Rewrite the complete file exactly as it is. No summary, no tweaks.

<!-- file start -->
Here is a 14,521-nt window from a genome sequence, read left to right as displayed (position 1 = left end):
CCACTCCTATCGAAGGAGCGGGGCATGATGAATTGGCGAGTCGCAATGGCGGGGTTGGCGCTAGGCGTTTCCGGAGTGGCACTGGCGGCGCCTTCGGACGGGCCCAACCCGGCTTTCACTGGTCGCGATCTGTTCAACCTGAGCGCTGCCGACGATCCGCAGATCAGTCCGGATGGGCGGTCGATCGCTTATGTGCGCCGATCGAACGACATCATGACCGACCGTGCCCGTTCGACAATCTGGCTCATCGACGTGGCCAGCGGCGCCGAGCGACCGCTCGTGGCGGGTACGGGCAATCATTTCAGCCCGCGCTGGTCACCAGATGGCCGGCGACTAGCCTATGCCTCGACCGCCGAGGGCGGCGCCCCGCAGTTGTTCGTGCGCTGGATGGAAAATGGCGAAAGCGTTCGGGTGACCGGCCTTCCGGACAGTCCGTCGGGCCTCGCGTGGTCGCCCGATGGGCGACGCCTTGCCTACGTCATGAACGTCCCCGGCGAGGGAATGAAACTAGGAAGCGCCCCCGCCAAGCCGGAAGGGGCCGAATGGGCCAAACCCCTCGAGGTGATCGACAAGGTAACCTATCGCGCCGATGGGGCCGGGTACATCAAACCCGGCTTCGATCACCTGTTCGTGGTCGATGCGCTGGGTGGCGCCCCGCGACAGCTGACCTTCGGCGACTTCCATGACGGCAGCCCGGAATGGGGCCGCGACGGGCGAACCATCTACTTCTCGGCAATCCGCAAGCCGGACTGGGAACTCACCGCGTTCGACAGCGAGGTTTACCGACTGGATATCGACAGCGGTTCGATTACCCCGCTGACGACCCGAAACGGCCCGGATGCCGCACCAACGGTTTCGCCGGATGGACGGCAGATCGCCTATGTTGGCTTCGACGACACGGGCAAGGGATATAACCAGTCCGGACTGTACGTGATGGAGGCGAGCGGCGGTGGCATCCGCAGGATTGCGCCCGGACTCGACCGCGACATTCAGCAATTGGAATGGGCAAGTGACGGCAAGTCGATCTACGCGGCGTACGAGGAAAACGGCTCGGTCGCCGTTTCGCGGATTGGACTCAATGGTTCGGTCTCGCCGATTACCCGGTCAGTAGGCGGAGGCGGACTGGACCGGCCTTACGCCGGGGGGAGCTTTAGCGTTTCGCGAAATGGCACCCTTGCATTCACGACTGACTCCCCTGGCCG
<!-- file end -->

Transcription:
Here is a 14,521-nt window from a genome sequence, read left to right as displayed (position 1 = left end):
CCACTCCTATCGAAGGAGCGGGGCATGATGAATTGGCGAGTCGCAATGGCGGGGTTGGCGCTAGGCGTTTCCGGAGTGGCACTGGCGGCGCCTTCGGACGGGCCCAACCCGGCTTTCACTGGTCGCGATCTGTTCAACCTGAGCGCTGCCGACGATCCGCAGATCAGTCCGGATGGGCGGTCGATCGCTTATGTGCGCCGATCGAACGACATCATGACCGACCGTGCCCGTTCGACAATCTGGCTCATCGACGTGGCCAGCGGCGCCGAGCGACCGCTCGTGGCGGGTACGGGCAATCATTTCAGCCCGCGCTGGTCACCAGATGGCCGGCGACTAGCCTATGCCTCGACCGCCGAGGGCGGCGCCCCGCAGTTGTTCGTGCGCTGGATGGAAAATGGCGAAAGCGTTCGGGTGACCGGCCTTCCGGACAGTCCGTCGGGCCTCGCGTGGTCGCCCGATGGGCGACGCCTTGCCTACGTCATGAACGTCCCCGGCGAGGGAATGAAACTAGGAAGCGCCCCCGCCAAGCCGGAAGGGGCCGAATGGGCCAAACCCCTCGAGGTGATCGACAAGGTAACCTATCGCGCCGATGGGGCCGGGTACATCAAACCCGGCTTCGATCACCTGTTCGTGGTCGATGCGCTGGGTGGCGCCCCGCGACAGCTGACCTTCGGCGACTTCCATGACGGCAGCCCGGAATGGGGCCGCGACGGGCGAACCATCTACTTCTCGGCAATCCGCAAGCCGGACTGGGAACTCACCGCGTTCGACAGCGAGGTTTACCGACTGGATATCGACAGCGGTTCGATTACCCCGCTGACGACCCGAAACGGCCCGGATGCCGCACCAACGGTTTCGCCGGATGGACGGCAGATCGCCTATGTTGGCTTCGACGACACGGGCAAGGGATATAACCAGTCCGGACTGTACGTGATGGAGGCGAGCGGCGGTGGCATCCGCAGGATTGCGCCCGGACTCGACCGCGACATTCAGCAATTGGAATGGGCAAGTGACGGCAAGTCGATCTACGCGGCGTACGAGGAAAACGGCTCGGTCGCCGTTTCGCGGATTGGACTCAATGGTTCGGTCTCGCCGATTACCCGGTCAGTAGGCGGAGGCGGACTGGACCGGCCTTACGCCGGGGGGAGCTTTAGCGTTTCGCGAAATGGCACCCTTGCATTCACGACTGACTCCCCTGGCCG